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Wanna Pay $125 to See Two Shows at the Met? Now You Can!

“Have you dreamed of getting VIP treatment at The Met?…Now you can.”

That sounds like a quip I’ve used repeatedly on CultureGrrl. But the Metropolitan Museum is dead serious: If you wanna be a Met VIP, it’ll cost you—$125 per “adult,” defined (below) as ages 0-99. (I guess that discourages you from bringing the kids.)

Here’s the dubious deal:

Exclusive access to The Met exhibits “Michelangelo: Divine Draftsman and Designer” and “David Hockney” after hours. Complimentary audio guide (Available in English only). Next day admission to The Met, as well as The Met Breuer (Open Tuesday-Sunday) and The Met Cloisters [emphasis added].

Unmentioned is the fact that the audio guide is always complimentary, if you access it on your own smartphone from the Met’s website. (You can do it right now, from home.) Free next-day admission to the Met’s three facilities saves you a penny: For now (although change is under consideration), the Met has a suggested admission policy, which means that you can pay the fee that’s recommended ($25 for adults) or whatever amount you choose.

What’s more, there’s a catch that could demote VIPs to suckers: “Any guest arriving 15 or minutes after their group has entered the galleries will not be permitted entry.” Given the vagaries of public transportation and vehicular gridlock in Manhattan, that’s a small window. (Not a word about refunds for latecomers.)

The Met has always emphasized that, unlike many other museums, it never charges “an extra fee to visit any of our world-renowned special exhibitions,” in the words of ex-director Tom Campbell.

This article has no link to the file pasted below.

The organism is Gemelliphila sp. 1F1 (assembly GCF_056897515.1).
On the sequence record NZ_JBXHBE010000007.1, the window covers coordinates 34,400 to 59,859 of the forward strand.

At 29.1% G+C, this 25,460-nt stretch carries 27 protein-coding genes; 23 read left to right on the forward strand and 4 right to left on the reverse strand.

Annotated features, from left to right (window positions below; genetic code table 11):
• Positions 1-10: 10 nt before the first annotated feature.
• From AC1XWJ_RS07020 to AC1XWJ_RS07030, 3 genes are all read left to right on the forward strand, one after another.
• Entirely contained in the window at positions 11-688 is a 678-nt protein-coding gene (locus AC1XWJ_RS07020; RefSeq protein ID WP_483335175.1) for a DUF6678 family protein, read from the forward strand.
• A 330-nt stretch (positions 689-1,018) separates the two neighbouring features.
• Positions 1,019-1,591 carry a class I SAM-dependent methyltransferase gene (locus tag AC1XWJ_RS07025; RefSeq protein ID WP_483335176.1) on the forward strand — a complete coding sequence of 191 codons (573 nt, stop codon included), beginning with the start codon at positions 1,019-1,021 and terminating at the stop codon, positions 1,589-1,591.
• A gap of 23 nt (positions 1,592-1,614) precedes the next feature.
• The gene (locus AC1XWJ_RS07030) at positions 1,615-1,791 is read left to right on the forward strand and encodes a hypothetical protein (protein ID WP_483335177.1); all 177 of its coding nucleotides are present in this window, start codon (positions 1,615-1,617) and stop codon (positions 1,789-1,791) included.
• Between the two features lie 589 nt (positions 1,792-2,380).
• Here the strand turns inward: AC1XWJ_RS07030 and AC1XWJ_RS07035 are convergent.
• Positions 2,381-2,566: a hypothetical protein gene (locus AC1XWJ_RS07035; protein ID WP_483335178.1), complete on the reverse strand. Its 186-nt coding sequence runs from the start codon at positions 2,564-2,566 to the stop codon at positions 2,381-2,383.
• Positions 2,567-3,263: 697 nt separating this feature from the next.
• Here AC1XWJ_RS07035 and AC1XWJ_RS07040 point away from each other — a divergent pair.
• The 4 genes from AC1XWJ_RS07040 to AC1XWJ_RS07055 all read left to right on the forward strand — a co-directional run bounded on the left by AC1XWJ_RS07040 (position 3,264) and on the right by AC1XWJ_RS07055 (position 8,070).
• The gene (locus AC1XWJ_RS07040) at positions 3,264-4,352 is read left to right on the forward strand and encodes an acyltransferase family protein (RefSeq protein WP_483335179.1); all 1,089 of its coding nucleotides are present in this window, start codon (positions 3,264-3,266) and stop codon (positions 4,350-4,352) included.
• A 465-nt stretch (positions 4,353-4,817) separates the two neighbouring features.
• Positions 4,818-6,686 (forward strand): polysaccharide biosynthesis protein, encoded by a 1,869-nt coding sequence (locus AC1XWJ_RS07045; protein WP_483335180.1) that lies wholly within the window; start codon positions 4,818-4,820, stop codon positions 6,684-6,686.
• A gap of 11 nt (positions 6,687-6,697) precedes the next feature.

The advantage of VIP status is the chance to savor the two shows under less crowded conditions: “Each entry time [6, 7 or 8 p.m., on Dec. 26, 27 and 28; and Jan. 2, 3, 4, 9, 16, 23 and 30] will be limited to approximately 150 people, allowing visitors a more intimate experience of these enormously popular exhibitions.”

The disadvantage is that duration of the tour is given as “60-90 minutes.” Do those arriving at 6 p.m. get kicked out at 7:30? As for the 8 p.m. arrivals, no information is given as to what time is closing time (which is, perhaps, the reason for the “60 minutes” low-end of the duration range). To get a clearer idea of how all this works, people would have to call the museum for information that should have been made clearer on the website.

I popped into both “Michelangelo” and “Hockney” on Monday of last week: Hockney was far from packed (except for the substantial crowd following the docent tour). But the Michelangelo mob is always dense: You often have to wait patiently behind others who are gazing at the drawing you’re trying to see:

Getting a glimpse of one of the “Michelangelo” highlights: “Portrait of Andrea Quaratesi,” the British Museum
Photo by Lee Rosenbaum

Things will only get crazier during the holiday season. And if you really want to do full justice to the monumental Michelangelo show, one 90-minute visit (crowds or no crowds) just won’t suffice.

Speaking of which, with all the breaking news I’ve been following lately, I haven’t yet done justice on CultureGrrl to the Michelangelo show, which I’ve visited three times. (I do plan to write on it.)

Then again, nothing I write here could do it full justice. You have to see it (at whatever price point you choose).

an ArtsJournal blog